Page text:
Student Voice


November 27, 2022



Counseling offers services for those affected by students’ deaths

October 5, 2012

Two UW-River Falls students have died during the 2012 school year.

These losses not only affect the former student’s families, but also UWRF as a campus.

Tiffany Langteau was preparing for her last year of college when she was killed in an automobile accident south of Medford, Wis.

Her family held a funeral for her, and her friends at UWRF organized a candlelight vigil in her memory.

Jordan Costello was starting her first few weeks at UWRF after graduating from Hudson High School last spring. She was found dead at her home after committing suicide.

Her family held a funeral for her in September.

The fact that these two girls died at an age when most are starting their adult lives, Langteau at age 21 and Costello at age 18, impacts their peers.

“It’s sad for me that such a young life would be lost and that she was just starting on campus. Such a potential is not there anymore,” said Emily Kladerman, a junior at UWRF.

Even for students who did not know either of the women personally, there still is an effect. Chelsea Kennedy, a junior, is just one example.

“None of my friends knew them, but it is still a really sad thing. It makes you really upset because it’s people our age,” said Kennedy, adding that it was not something that could be ignored. “It’s so unexpected and sad that life was cut short.”

Jennifer Elsesser, a personal counselor on campus, said that other students, like Kennedy, feel the same kind of emotions.

“Some of it effects them emotionally right away where they may exhibit to be more tearful or be more upset. Then there are other students who may not exhibit their emotions, so it’s really important not to judge,” said Elseser.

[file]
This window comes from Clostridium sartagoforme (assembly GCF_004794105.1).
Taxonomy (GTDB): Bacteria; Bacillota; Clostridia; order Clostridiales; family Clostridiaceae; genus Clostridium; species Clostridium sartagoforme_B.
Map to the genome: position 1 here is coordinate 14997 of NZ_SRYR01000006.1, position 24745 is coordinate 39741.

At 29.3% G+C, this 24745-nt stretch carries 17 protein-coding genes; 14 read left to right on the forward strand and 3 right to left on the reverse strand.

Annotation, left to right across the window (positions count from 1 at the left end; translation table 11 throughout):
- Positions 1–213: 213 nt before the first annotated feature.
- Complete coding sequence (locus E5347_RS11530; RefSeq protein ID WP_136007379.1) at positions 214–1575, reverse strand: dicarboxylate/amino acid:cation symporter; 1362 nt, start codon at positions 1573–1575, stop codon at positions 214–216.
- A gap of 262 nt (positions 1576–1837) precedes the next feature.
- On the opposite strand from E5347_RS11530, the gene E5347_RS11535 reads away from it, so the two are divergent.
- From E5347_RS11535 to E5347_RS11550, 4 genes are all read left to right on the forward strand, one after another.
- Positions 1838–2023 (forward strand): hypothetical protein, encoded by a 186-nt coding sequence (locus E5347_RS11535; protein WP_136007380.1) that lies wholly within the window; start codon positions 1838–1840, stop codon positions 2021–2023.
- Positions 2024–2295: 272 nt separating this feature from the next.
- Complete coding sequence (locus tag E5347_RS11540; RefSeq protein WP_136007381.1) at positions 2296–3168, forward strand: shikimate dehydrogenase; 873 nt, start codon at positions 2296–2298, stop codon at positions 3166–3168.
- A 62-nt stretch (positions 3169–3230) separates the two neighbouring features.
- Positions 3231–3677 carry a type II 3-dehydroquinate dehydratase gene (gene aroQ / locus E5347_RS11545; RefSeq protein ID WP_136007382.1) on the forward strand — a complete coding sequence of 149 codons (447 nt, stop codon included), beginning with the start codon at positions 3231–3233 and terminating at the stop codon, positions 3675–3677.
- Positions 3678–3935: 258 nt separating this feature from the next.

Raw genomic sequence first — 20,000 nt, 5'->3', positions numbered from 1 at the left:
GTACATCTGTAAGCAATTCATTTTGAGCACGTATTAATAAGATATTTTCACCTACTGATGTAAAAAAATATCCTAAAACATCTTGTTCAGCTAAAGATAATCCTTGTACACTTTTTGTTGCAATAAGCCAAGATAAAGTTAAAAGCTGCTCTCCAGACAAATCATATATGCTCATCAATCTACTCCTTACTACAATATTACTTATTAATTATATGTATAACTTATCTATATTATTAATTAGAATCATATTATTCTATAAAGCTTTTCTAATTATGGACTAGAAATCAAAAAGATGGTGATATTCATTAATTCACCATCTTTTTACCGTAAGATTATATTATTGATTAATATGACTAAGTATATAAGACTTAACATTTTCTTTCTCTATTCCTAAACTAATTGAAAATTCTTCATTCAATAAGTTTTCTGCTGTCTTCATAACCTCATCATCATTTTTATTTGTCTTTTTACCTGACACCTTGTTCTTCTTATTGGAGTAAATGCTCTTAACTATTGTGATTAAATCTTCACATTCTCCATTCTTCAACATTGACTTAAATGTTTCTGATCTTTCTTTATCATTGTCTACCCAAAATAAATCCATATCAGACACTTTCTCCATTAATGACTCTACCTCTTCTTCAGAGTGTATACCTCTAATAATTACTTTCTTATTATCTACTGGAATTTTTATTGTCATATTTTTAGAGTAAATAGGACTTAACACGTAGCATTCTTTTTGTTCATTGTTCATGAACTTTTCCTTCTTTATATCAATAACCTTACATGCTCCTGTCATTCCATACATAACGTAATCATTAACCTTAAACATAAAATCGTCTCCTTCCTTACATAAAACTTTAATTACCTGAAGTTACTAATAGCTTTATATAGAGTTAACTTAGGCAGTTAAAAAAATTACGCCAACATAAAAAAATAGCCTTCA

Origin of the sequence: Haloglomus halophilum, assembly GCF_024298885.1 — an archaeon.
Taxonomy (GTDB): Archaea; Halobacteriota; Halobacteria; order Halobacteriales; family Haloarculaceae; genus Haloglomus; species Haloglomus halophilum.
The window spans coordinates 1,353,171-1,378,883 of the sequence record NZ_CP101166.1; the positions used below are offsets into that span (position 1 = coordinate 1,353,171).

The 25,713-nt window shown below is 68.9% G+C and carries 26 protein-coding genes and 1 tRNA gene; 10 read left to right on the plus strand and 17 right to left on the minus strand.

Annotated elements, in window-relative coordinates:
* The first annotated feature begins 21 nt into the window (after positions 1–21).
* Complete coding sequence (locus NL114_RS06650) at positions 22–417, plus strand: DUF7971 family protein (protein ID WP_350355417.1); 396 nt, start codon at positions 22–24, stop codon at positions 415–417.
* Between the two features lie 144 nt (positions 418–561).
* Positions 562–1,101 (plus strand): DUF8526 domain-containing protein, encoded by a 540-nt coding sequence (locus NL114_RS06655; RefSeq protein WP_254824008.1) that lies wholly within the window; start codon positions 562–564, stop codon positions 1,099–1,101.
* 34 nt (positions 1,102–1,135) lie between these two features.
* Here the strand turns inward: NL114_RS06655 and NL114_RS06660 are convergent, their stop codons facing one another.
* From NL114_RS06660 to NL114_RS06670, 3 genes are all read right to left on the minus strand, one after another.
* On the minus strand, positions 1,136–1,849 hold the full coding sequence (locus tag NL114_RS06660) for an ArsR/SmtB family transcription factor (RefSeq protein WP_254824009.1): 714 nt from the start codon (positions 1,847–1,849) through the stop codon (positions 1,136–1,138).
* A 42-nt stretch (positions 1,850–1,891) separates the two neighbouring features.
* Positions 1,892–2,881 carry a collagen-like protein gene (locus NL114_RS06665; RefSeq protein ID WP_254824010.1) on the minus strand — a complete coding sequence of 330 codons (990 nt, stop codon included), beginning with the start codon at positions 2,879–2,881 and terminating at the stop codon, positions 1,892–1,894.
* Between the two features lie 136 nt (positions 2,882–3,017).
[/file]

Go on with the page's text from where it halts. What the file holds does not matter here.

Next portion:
Students who did not know either of the women personally can also sometimes have similar grief to those who did.

“Even though somebody might not have a really strong relationship with someone who has passed away, that doesn’t mean it doesn’t affect them. It can bring up emotions of losses that they’ve had in the past so it can seem just as traumatic to them as it would somebody else that might have been closer to the victim,” said Elsesser.

Klanderman also mentioned that even if it does not affect someone personally, it is important to be there for peers who are feeling these emotions.

“It’s the trickledown effect where you know someone who knew her and to help support them is important,” Klanderman said.

Last year there was one death in the residence halls, along with the year prior. Elsesser describes two deaths on the UWRF campus as “rare.”

“We’re here as a resource,” said Elsesser.

UWRF has personal counselors available, free of charge to students.

“We have a lot of students that come in who are concerned about someone else — sometimes they’ll even bring in that friend or family member that they’re concerned about,” Elsesser said.